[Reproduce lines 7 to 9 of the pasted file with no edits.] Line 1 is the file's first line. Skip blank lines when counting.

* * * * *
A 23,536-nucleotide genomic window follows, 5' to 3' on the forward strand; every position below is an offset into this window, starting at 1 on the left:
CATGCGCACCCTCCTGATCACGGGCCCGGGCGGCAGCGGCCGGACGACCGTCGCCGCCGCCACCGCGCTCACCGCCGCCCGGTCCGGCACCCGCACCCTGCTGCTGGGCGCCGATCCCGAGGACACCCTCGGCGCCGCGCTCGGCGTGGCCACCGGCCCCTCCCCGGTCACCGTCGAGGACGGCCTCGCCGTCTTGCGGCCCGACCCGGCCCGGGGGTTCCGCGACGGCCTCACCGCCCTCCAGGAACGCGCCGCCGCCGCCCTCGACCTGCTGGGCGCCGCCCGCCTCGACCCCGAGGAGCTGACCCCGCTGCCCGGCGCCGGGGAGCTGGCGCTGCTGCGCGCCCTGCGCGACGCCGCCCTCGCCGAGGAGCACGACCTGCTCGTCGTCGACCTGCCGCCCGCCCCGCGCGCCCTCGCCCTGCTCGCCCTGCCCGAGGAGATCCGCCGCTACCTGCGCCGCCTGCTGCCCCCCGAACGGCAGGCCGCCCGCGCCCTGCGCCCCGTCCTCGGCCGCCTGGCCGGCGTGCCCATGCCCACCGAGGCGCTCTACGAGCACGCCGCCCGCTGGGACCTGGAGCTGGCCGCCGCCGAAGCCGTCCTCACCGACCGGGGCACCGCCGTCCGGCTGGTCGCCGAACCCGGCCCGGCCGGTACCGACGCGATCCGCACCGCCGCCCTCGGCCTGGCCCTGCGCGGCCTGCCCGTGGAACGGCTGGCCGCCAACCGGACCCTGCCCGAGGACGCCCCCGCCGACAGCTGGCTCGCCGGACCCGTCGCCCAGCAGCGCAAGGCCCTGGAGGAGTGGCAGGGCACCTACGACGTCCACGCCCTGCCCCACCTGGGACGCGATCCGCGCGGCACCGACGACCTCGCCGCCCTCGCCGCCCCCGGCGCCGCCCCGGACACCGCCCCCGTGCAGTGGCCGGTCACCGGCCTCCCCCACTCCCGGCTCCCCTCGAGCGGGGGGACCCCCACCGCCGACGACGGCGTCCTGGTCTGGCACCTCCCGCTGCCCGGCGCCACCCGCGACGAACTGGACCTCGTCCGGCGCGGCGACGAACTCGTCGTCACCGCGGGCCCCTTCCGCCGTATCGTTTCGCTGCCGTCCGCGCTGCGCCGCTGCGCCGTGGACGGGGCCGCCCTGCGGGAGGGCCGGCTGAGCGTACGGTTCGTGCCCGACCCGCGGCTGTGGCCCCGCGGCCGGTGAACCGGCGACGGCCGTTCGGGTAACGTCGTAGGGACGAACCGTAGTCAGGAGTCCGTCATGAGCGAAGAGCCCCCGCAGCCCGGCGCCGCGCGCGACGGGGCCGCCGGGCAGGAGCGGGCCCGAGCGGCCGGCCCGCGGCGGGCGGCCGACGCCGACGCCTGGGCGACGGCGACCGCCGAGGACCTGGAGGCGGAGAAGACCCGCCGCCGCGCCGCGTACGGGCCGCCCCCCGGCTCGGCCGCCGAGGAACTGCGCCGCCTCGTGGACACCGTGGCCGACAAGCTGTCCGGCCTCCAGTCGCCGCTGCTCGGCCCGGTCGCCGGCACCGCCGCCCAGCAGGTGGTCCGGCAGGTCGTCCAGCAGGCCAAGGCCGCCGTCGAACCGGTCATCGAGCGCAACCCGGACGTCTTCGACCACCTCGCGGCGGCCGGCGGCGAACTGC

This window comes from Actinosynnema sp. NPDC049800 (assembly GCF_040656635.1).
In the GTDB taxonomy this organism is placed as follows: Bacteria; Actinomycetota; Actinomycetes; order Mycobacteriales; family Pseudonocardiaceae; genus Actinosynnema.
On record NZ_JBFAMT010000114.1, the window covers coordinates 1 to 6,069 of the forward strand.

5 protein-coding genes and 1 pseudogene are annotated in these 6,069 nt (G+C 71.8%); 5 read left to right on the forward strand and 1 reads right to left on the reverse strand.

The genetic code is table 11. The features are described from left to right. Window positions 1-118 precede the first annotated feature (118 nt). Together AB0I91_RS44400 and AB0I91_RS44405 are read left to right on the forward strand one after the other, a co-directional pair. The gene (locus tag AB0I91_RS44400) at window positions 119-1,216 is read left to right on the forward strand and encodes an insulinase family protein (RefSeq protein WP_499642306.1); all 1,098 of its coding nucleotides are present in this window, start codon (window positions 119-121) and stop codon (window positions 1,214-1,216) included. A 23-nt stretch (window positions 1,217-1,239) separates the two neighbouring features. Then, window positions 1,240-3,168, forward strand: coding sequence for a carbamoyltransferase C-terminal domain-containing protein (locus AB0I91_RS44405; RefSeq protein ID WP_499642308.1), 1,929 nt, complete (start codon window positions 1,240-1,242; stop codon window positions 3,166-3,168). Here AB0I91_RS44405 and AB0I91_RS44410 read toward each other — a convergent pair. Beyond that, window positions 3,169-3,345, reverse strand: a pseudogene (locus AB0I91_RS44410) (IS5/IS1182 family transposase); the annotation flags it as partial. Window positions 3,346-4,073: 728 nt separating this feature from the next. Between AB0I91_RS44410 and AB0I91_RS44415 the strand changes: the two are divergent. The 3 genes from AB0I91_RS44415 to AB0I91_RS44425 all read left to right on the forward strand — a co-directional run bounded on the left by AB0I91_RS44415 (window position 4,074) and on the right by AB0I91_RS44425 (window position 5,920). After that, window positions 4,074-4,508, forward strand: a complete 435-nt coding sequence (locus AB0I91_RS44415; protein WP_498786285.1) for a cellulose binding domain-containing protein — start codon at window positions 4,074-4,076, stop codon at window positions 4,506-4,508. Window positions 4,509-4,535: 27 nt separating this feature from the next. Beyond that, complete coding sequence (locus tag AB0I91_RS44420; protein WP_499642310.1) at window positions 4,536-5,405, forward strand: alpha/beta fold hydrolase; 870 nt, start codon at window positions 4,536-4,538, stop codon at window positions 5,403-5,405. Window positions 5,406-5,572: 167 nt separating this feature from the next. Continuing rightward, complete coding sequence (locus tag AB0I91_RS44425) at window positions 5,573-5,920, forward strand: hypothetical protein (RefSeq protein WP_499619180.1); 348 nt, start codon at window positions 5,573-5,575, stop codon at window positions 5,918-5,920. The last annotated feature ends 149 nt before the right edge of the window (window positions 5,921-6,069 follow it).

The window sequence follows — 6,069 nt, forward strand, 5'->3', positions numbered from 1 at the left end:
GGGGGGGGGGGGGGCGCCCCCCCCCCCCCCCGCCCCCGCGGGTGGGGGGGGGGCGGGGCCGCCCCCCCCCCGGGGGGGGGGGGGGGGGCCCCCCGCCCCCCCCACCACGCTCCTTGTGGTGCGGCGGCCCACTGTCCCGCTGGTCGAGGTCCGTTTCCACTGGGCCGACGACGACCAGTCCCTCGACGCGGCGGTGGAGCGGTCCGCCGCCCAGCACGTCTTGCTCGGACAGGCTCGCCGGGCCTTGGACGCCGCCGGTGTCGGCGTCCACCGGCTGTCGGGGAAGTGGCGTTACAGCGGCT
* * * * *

The genetic code is table 11. The features are described from left to right. Window positions 1-118 precede the first annotated feature (118 nt). Together AB0I91_RS44400 and AB0I91_RS44405 are read left to right on the forward strand one after the other, a co-directional pair. The gene (locus tag AB0I91_RS44400) at window positions 119-1,216 is read left to right on the forward strand and encodes an insulinase family protein (RefSeq protein WP_499642306.1); all 1,098 of its coding nucleotides are present in this window, start codon (window positions 119-121) and stop codon (window positions 1,214-1,216) included. A 23-nt stretch (window positions 1,217-1,239) separates the two neighbouring features. Then, window positions 1,240-3,168, forward strand: coding sequence for a carbamoyltransferase C-terminal domain-containing protein (locus AB0I91_RS44405; RefSeq protein ID WP_499642308.1), 1,929 nt, complete (start codon window positions 1,240-1,242; stop codon window positions 3,166-3,168). Here AB0I91_RS44405 and AB0I91_RS44410 read toward each other — a convergent pair. Beyond that, window positions 3,169-3,345, reverse strand: a pseudogene (locus AB0I91_RS44410) (IS5/IS1182 family transposase); the annotation flags it as partial. Window positions 3,346-4,073: 728 nt separating this feature from the next. Between AB0I91_RS44410 and AB0I91_RS44415 the strand changes: the two are divergent. The 3 genes from AB0I91_RS44415 to AB0I91_RS44425 all read left to right on the forward strand — a co-directional run bounded on the left by AB0I91_RS44415 (window position 4,074) and on the right by AB0I91_RS44425 (window position 5,920). After that, window positions 4,074-4,508, forward strand: a complete 435-nt coding sequence (locus AB0I91_RS44415; protein WP_498786285.1) for a cellulose binding domain-containing protein — start codon at window positions 4,074-4,076, stop codon at window positions 4,506-4,508. Window positions 4,509-4,535: 27 nt separating this feature from the next. Beyond that, complete coding sequence (locus tag AB0I91_RS44420; protein WP_499642310.1) at window positions 4,536-5,405, forward strand: alpha/beta fold hydrolase; 870 nt, start codon at window positions 4,536-4,538, stop codon at window positions 5,403-5,405. Window positions 5,406-5,572: 167 nt separating this feature from the next. Continuing rightward, complete coding sequence (locus tag AB0I91_RS44425) at window positions 5,573-5,920, forward strand: hypothetical protein (RefSeq protein WP_499619180.1); 348 nt, start codon at window positions 5,573-5,575, stop codon at window positions 5,918-5,920. The last annotated feature ends 149 nt before the right edge of the window (window positions 5,921-6,069 follow it).

The window sequence follows — 6,069 nt, forward strand, 5'->3', positions numbered from 1 at the left end:
GGGGGGGGGGGGGGCGCCCCCCCCCCCCCCCGCCCCCGCGGGTGGGGGGGGGGCGGGGCCGCCCCCCCCCCGGGGGGGGGGGGGGGGGCCCCCCGCCCCCCCCACCACGCTCCTTGTGGTGCGGCGGCCCACTGTCCCGCTGGTCGAGGTCCGTTTCCACTGGGCCGACGACGACCAGTCCCTCGACGCGGCGGTGGAGCGGTCCGCCGCCCAGCACGTCTTGCTCGGACAGGCTCGCCGGGCCTTGGACGCCGCCGGTGTCGGCGTCCACCGGCTGTCGGGGAAGTGGCGTTACAGCGGCT